|I have proof!|
This past weekend I went to the DC National Book Festival for the first time. Not knowing what to expect, I found it a bit overwhelming. Let me start at the beginning. On Saturday I went with my friend’s two daughters and my friend, we are all bookworms, so I felt right at home. We left the house two hours earlier (the first authors were schedule to talk at 10:00) and I have to explain that I live in Maryland, about 45 minutes away from DC. Another thing that is very important to know is that every author has a ‘reading’ (I mean, some read from the latest book and some don’t) and then a scheduled book signing time.
The author that I was more eager to see was John Green, and if you haven’t read The Fault in Our Stars I encourage you to read it ASAP (see my review here). Unfortunately, by the time I got there I was at the very back of the tent (as you can see by the picture below), but I did get to see him and to listen to him talk. He is a truly amazing person and I loved every minute of it. After his talk, I walked as fast as I could in the hopes to get in line and get my copy of TFiOS signed. Alas, there were hundreds of people in line already! I stayed in said line for about 40 minutes, and in that time of solitary contemplation I realized this: I could either get all my books signed by staking the lines all day OR I could enjoy the authors’ readings. I opted for the second and quickly removed myself from the line.
|You can't probably tell, but that's John Green|
Next, I sat for the reading of Maggie Stiefvater which I adored. I got my copy of Raven Boys from BEA and I stood in line two hours for that copy, so I was able to enjoy our time together. She is so funny and comfortable on stage. After that we saw Melissa Marr, she opted for a format in which she sat down and her editor or publisher (sorry I don’t remember!) interviewed her. I’m sorry to say that the sound was terrible and I found that format a bit off-putting and less personal. Last in the day on Saturday we saw the wonderful David Levithan. He too seemed very comfortable speaking for a crowd and he read a bit of his new book Every Day (review here).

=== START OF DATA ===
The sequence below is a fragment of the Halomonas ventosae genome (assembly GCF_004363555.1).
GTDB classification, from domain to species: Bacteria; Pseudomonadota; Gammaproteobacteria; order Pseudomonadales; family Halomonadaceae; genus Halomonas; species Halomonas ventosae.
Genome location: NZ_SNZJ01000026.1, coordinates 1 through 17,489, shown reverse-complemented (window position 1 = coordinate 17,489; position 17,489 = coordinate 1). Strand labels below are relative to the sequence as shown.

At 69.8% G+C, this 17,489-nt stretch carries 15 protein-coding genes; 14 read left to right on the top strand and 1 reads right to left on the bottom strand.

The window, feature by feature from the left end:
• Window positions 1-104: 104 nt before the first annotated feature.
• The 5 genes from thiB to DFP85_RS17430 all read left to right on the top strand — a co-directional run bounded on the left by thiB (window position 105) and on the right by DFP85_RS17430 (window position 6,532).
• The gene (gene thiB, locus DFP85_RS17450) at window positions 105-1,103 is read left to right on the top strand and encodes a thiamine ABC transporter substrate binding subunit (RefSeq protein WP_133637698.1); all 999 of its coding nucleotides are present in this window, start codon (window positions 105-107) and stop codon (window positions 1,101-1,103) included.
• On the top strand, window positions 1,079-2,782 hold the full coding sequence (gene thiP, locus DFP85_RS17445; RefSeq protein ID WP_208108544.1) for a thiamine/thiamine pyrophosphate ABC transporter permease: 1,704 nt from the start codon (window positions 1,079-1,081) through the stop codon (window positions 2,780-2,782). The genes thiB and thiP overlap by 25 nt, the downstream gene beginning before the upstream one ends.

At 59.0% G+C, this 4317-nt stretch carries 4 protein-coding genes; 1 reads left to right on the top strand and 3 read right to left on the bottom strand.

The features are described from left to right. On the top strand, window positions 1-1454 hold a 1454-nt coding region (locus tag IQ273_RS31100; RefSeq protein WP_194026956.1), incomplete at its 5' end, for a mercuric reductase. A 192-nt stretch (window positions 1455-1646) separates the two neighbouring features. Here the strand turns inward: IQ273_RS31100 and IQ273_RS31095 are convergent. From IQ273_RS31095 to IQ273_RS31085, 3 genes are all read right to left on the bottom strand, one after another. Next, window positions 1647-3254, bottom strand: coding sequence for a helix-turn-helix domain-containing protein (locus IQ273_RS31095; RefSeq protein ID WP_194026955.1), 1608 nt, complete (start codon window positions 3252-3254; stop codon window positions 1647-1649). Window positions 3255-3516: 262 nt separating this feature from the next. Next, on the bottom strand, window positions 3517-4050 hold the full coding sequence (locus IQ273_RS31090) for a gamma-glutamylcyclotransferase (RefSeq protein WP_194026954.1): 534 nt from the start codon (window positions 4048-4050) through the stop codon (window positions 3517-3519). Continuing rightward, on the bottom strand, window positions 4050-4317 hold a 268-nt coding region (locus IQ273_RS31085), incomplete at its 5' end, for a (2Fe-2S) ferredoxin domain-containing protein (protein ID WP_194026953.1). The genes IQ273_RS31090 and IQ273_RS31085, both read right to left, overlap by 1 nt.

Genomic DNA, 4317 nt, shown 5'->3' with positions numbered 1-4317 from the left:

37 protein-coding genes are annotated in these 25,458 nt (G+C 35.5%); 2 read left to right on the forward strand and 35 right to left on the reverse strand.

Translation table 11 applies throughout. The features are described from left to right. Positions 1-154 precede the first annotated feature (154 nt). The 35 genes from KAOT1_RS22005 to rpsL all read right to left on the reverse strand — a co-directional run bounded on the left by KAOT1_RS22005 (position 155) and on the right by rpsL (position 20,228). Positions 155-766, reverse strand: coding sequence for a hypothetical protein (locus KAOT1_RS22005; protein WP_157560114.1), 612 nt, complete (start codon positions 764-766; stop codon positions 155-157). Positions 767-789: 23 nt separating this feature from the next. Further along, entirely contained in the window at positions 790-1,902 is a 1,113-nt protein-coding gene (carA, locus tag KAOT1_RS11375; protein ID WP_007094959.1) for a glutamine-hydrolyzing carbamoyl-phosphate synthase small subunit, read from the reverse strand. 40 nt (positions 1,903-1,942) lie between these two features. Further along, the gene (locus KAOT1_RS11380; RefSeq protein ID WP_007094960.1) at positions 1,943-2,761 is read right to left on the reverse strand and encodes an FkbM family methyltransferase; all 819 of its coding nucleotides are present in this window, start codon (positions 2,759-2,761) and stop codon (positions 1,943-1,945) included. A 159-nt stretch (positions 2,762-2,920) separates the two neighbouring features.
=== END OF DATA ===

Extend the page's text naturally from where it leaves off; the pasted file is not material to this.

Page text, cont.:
On Sunday, we planned on a much shorter day. At noon my friend’s daughters and my son ‘B’ sat for Charlaine Harris ‘reading’. It was so funny and I love her southern accent, it was very interesting how her career took off and how she came up with the idea for the Sookie Stackhouse books (Southern Vampires series). After that ‘B’ and I went to Ellen Hopkins presentation, this lady is also amazing and she’s had a rough life! We had to leave early because ‘B’ wanted a book he bought The Creature From The Seventh Grade: Boy or Beast signed by its author Bob Balaban. While standing in line with him I noticed how all the people that were first in line and waiting to get their books signed were sitting on chairs, with umbrellas to shield themselves from the sun, and refreshments. This, my friends is serious business! I was clearly out of my league. The last authors that we saw were Jenny Han and Siobhan Vivian. These ladies were great and funny as well. They talked about their past experiences in high school and how their book Burn for Burn came to be.
|Jenny Han and Siobhan Vivian|
A word about the Barnes & Noble tent: It was hotter than h*** in there! Obviously the tent was all closed and well guarded to prevent theft, BUT there were only a few air conditioners along one of the walls, and it was not nearly enough for the size of the tent. I pity those poor people working there all day. Oh, and they sold out of many books before they first day was out!
Overall, this was a great experience and I certainly hope I can attempt it again next year. Maybe I can bring a non-reader (like my hubby or our son ‘A’) to stay in line and get my books signed :)